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Dmytro Bulatov, a 35-year-old member of the opposition movement involved in street protests against President Viktor Yanukovych, appeared with his face swollen and caked in blood on Ukrainian television after going missing from Kiev on January 22.

Speaking slowly and visibly shaken by his experience, Bulatov said his unknown captors blindfolded and abused him before dumping him in a forest outside the Ukrainian capital, from where he was able to make his way to a nearby village.

“My hands … they crucified me, nailed me, cut my ear off, cut my face,” Bulatov told Ukraine’s Channel 5 television, still wearing his blood-soaked clothes and pointing to holes on his palms. “Thank God I am alive.”

“I can’t see well now, because I sat in darkness the whole time,” he said, adding that he was unable to see his captors.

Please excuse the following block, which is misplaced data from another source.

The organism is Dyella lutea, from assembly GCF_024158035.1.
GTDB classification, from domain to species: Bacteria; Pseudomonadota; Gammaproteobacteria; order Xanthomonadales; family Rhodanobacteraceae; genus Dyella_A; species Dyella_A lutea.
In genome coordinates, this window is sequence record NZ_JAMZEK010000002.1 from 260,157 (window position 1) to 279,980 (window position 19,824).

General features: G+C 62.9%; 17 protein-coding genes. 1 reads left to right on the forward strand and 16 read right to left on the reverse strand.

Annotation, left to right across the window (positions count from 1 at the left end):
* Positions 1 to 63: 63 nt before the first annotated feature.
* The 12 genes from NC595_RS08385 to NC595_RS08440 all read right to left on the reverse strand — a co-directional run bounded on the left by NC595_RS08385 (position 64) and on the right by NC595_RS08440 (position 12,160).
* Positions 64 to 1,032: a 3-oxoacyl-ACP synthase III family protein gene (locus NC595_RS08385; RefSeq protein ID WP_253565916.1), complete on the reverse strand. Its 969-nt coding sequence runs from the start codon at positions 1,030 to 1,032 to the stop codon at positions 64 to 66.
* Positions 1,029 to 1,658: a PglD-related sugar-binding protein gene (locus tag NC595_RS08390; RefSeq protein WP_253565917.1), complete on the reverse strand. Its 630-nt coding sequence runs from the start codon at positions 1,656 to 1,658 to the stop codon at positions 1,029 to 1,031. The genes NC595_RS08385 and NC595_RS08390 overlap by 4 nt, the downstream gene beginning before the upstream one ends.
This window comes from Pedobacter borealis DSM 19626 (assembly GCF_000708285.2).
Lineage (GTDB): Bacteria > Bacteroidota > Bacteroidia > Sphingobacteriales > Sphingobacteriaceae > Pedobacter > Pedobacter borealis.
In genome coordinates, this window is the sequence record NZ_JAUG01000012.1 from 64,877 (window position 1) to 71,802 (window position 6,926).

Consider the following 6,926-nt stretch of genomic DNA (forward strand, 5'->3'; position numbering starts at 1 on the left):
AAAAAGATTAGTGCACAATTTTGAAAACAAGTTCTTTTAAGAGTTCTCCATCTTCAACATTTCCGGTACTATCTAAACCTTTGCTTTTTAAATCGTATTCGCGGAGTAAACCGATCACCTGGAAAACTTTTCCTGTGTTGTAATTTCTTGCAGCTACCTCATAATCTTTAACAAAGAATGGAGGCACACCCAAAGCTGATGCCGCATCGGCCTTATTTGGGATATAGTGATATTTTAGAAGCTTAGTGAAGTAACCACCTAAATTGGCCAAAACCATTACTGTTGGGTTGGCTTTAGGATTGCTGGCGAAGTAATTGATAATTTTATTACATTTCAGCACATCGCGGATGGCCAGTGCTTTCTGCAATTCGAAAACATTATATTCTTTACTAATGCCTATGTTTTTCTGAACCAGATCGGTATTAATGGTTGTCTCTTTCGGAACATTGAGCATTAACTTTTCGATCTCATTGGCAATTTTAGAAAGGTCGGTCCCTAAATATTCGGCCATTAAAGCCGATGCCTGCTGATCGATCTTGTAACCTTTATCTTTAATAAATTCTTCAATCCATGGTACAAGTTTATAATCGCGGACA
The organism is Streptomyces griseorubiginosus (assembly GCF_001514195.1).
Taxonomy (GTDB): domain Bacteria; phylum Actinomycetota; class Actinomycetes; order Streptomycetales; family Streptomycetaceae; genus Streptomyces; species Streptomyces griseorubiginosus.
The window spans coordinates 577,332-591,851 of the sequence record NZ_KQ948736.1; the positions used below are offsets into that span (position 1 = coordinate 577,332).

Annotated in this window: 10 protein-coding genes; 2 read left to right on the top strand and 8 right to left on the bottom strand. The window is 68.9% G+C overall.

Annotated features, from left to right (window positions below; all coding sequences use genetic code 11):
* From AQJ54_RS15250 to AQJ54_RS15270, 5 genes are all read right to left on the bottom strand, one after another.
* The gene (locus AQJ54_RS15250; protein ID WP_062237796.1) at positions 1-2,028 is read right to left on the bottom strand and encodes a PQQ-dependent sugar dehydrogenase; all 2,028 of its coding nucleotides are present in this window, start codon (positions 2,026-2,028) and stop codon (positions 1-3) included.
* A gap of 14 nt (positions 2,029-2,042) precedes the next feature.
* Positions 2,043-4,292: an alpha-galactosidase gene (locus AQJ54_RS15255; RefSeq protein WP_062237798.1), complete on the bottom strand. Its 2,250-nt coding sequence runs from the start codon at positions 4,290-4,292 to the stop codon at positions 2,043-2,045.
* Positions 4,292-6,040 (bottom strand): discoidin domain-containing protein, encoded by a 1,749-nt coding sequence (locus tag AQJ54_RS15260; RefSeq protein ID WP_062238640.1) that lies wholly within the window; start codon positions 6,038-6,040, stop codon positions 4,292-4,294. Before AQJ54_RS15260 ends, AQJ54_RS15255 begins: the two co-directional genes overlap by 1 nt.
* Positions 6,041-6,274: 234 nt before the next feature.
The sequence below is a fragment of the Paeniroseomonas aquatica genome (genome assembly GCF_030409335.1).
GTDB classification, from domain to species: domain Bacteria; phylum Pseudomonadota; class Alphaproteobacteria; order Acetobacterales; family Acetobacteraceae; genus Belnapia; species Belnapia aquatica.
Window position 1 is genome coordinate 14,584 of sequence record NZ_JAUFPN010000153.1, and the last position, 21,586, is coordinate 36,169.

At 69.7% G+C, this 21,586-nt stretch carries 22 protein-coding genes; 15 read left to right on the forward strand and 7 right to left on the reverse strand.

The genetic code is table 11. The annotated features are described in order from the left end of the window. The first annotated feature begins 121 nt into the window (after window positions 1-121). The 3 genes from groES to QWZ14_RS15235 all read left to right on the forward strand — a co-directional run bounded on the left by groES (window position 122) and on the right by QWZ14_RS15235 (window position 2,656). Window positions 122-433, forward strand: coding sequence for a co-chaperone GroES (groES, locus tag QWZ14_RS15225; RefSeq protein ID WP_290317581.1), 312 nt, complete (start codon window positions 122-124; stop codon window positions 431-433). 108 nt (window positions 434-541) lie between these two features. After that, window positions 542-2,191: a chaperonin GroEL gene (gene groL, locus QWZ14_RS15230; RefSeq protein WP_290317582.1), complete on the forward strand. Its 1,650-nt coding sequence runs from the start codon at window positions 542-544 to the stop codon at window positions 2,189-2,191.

Bulatov’s account drew immediate international condemnation, with EU foreign policy chief Catherine Ashton who warned Ukrainian authorities not to target key activists that “must immediately be stopped”.

“I’m appalled by the obvious signs of prolonged torture and cruel treatment” of Bulatov, she said in a statement, calling it another incident in “continuous deliberate targeting of organisers and participants in peaceful protests”.

Amnesty International said the “barbaric act” must be investigated, adding that it is only one of several cases of similar disappearances.

The United Nations’ human rights office on Friday also called on Ukraine to launch an independent probe into deaths, kidnappings and torture amid the raging political unrest.